Keep following this week for more Fate tricks.

– Ryan

[1] If I ran a “Fate: the Ascension” oMage game, I would totally have Fate points come from the Umbra.


8 Responses to The Fate Pot & Player-on-Player Compels

  1. Leonard Balsera says:

    For my money, it’s not really a drift. Compels aren’t just the GM’s playground – if your group is comfortable with a more decentralized authority model, the opportunity is there for everyone to use compels to kick the drama up to 11.

    But, you know. I’m all about tactile reinforcement, too.

  2. Fred Hicks says:

    I sure wouldn’t mind if a discussion of that showed up in Fate Core. The trick is to make sure it’s clear how it interacts with player-on-NPC compelling.

  3. Scott says:

    I started putting compels in the players’ hands a while ago: the pile of poker chips goes in the middle of the table and I invite the players to help themselves if they are about to make things interesting with an aspect. It works quite well, even at a table with all FATE newbs.

    I never thought to allow them to directly compel each other though. Sounds slightly dangerous – and fun!

    Now I just need to find an excuse to run another DFRPG one-shot.

  4. Dan Clery says:

    That’s solid. The idea players suggesting cool complications for everyone is a theme undone of my best tables, no matter what game is being played. To go out and explicitly say it could increase that current.

  5. Christopher says:

    I love this idea. I actually was thinking of something similar after reading Leverage and Smallville. Because what’s the difference between the GM saying “your [aspect] makes things more difficult, here’s a Fate Point” and a player saying “wouldn’t your [aspect] complicate things?” The latter, to me, is just another player suggesting to the GM that an aspect could be compelled. Why come from different places?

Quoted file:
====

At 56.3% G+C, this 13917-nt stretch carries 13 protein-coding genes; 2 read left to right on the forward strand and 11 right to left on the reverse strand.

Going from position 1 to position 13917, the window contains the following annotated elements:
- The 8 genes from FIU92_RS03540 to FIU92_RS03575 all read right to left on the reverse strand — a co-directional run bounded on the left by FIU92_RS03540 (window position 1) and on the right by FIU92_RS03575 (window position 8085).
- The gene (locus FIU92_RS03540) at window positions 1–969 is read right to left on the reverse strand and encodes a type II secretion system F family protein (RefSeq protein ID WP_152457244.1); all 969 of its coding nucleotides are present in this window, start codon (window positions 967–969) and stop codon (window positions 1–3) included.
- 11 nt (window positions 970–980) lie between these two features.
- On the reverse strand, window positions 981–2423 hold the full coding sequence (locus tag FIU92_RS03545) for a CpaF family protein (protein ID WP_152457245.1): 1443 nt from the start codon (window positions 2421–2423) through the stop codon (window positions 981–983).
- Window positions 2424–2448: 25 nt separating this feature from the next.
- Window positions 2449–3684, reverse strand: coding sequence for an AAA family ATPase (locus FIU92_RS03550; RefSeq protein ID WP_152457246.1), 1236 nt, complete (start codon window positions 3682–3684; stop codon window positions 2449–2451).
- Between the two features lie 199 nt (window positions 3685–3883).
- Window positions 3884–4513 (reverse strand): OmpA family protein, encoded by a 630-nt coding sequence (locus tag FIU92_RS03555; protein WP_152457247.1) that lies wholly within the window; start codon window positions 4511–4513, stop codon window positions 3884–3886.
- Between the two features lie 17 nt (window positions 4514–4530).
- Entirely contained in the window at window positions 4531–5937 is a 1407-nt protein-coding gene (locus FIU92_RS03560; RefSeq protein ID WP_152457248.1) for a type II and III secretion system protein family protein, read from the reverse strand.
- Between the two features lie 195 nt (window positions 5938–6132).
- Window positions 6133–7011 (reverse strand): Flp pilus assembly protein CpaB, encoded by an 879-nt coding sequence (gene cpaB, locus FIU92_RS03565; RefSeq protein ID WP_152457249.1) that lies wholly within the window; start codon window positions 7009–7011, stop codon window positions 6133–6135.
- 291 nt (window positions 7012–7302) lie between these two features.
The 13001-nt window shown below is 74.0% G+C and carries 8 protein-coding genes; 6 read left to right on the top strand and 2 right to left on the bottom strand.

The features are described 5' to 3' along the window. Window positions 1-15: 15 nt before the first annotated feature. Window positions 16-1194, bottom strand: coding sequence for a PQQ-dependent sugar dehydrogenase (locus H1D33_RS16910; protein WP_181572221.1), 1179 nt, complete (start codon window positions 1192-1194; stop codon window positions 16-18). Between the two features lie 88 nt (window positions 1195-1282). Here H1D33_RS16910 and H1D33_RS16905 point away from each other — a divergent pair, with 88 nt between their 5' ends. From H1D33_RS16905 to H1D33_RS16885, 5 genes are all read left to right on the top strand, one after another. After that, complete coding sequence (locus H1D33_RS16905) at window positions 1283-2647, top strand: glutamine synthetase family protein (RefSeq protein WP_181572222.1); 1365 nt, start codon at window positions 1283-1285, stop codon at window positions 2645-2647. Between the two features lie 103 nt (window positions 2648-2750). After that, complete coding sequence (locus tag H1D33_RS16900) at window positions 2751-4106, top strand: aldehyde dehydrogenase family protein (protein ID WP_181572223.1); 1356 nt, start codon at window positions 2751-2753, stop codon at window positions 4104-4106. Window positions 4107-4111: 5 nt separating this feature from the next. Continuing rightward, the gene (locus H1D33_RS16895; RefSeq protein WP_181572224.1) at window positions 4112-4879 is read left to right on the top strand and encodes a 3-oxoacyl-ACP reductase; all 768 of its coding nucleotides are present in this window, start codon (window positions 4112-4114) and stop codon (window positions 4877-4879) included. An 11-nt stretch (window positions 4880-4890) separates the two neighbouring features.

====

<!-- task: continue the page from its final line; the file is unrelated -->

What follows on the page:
I’ve thought about doing this in my current Dresden Files game, but wasn’t sure how it would go over. It’s good to see a FATE “official” talk about it!

  6. When I played in Mike Olsen’s “Spirit of the Sword” game he encouraged us to compel each other and he would pay the Fate point. I’ve borrowed that and used it in Dresden in which one player likes to compel other players.

    However, I really like the idea of leaving the Fate points in the middle of the table to encourage this behavior. I might try it at my next Dresden game. Keep the Fate tricks coming.

  7. Fred Hicks says:

    I said on Twitter: “Man, the bowl + ‘oh you just took a consequence? Let me compel that.’ = toothier consequences”

    Ryan asked me to unpack this.

    If players can compel each others’ consequences out of the bowl, I think that increases the likelihood that someone will see one or more consequence-based compels when those things land on them. Players will have an incentive to help out their friends by giving them fate points. When they see that friend’s PC get his arm broken — then tossing them a FP to completely fuck up their day around that fact — they’re both helping out that player (dude, you’ll need some FP’s) and helping to uphold the fiction around the consequence (that broken arm is going to be a big problem!).